Believe it or not, self-compassion does not solely address socially acceptable difficulties, such as stress, anxiety, career decisions, perfectionism, etc. It also covers the experiences that we are lax to admit for fear that others will judge us. One such issue is how to deal with the friend, who is seemingly happy all of the time.
We all know someone that flies through life like a beaming ray of sunshine, and while we love them for this quality, on our darker days, it is enough to make us crazy. We do not admit this outwardly. It is our inside voice that says, “Can you please turn your sunshine down? I am too stressed, annoyed, anxious, or tired to hear every happy thought, noise, or karaoke moment you are going to have today!”
Are We Monsters?
We want to share these thoughts, but what kind of monster upends the rainbow driven, bubble making, candy-coated experience of someone we hold dear? The real answer is, of course, you, but not for the reason that you think. You are going to say something, so that you can give yourself and this person permission to be as the two of you are. That is real compassion. They are free to swim in the sea of excitement for as long as they like. They just need to swim away from you, so that you can feel tired, or anxious, or even annoyed because that is what your body needs to process your experience in this moment.
This kind of honesty also allows the other person to ask you permission to be fantastically mirthful in the future, when they worry that doing so will interfere with your need to have a quieter, less enthusiastic day. This kind of flexibility promotes healthy relationships, relational advocacy, and self-acceptance. It frees us up to love ourselves, and other people by extension in the short-term and long-term.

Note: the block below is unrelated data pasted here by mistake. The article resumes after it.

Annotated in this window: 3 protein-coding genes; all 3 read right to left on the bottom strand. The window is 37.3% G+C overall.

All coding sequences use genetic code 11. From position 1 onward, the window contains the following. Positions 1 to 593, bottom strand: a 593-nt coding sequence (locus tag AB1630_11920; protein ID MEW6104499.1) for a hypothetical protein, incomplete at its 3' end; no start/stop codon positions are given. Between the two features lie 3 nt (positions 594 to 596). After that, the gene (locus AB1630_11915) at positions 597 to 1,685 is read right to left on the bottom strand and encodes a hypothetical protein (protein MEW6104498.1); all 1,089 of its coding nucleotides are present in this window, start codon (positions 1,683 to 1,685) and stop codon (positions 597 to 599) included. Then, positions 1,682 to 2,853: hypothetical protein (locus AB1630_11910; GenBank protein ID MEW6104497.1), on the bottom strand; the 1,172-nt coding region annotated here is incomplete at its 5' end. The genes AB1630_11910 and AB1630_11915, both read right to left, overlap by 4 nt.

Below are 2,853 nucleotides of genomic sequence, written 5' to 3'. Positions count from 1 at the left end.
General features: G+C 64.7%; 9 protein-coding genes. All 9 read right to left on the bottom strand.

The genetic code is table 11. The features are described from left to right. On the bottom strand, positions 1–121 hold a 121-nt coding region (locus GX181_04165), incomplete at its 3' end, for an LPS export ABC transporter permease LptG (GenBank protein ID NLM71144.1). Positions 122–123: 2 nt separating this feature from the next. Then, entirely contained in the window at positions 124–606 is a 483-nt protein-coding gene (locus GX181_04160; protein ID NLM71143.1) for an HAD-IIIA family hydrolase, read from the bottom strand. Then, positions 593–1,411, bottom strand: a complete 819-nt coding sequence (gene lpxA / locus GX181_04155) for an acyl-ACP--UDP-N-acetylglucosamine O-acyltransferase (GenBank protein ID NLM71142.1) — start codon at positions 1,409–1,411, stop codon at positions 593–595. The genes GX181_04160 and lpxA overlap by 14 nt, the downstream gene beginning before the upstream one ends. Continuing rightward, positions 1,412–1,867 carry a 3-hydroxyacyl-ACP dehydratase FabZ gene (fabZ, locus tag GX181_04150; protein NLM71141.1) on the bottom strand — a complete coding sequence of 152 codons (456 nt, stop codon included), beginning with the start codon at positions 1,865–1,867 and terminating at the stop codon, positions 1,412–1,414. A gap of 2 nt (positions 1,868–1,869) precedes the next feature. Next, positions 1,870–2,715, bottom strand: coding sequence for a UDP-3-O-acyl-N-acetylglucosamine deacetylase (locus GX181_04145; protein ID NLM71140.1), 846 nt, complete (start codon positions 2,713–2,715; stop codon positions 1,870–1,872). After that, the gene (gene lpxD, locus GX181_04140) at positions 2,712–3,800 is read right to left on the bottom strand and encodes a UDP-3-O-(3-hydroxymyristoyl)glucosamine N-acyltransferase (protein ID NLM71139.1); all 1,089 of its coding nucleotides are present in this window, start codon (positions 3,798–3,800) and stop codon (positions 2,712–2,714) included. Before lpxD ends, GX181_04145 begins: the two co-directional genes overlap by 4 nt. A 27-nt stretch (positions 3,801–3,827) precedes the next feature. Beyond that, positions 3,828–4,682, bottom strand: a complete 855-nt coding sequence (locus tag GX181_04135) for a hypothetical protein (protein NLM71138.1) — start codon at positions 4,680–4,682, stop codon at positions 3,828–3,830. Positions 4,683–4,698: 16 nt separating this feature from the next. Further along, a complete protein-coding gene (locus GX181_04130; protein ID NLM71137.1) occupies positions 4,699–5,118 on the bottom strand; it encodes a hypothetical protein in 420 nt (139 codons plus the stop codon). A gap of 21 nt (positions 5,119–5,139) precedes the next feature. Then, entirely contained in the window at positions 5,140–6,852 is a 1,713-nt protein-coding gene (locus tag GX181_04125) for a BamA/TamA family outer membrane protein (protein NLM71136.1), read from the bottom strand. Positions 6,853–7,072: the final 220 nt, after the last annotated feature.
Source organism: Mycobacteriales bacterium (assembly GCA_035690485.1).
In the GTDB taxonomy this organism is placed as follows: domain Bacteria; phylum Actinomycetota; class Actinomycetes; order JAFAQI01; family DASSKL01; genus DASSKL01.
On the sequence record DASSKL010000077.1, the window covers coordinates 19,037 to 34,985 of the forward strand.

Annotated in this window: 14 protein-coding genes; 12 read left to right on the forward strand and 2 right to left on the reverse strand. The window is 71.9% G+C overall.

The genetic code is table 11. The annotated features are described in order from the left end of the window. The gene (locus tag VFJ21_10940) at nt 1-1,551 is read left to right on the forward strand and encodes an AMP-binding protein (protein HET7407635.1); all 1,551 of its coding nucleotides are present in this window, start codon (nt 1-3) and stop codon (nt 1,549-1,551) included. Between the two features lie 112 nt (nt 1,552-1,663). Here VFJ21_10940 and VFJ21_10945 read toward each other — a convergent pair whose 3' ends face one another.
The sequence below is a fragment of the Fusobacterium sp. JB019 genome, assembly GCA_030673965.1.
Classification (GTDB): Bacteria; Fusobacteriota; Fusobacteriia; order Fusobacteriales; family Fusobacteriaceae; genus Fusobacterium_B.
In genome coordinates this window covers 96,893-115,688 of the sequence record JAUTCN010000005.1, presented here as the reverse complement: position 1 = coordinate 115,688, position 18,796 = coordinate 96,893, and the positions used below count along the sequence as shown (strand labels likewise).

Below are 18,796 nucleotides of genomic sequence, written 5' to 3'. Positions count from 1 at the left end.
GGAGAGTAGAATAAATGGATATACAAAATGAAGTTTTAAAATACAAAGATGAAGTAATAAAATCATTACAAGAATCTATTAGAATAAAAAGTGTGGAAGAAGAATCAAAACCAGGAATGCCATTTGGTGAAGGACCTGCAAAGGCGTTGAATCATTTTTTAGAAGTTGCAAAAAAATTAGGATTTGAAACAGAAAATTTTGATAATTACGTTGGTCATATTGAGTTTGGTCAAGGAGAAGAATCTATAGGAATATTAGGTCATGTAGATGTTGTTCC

Self-Compassion Exercise For Dealing With Your Happy Friends
So, how do you go about this? You want to address it as soon you become aware of it. Hold on to it too long, and by the time you say something, you will be so full of fireworks that you might blow their head off, and your head too.
Instead, notice the feeling as it emerges. Label it. Make space for it. Remind yourself that you come by it naturally, and then state with the intention of kindness to yourself and your friend that you love them, but need to have a kind of low energy day to recover from being so busy. This is key. Do not apologize for your experience. Let yourself feel the way that you feel, remembering along the way that it is necessary to do so to continue loving your friend, and to allow them to be themselves in the future.
And, bada-bing friendship explosion averted! No, seriously, you would be surprised how many friendships are unnecessarily damaged by people assuming that the other person’s disposition is a cease and desist order on their own emotional experience and needs. You do not need to be like your friends to love them. In fact, they probably picked you because you were different, and balanced them out in some way. Give them enough credit to show you that they care about you enough to accept all of you without judgment. The way you desire to accept them.
365 Days Of Self-Compassion. Day 182. In The Books.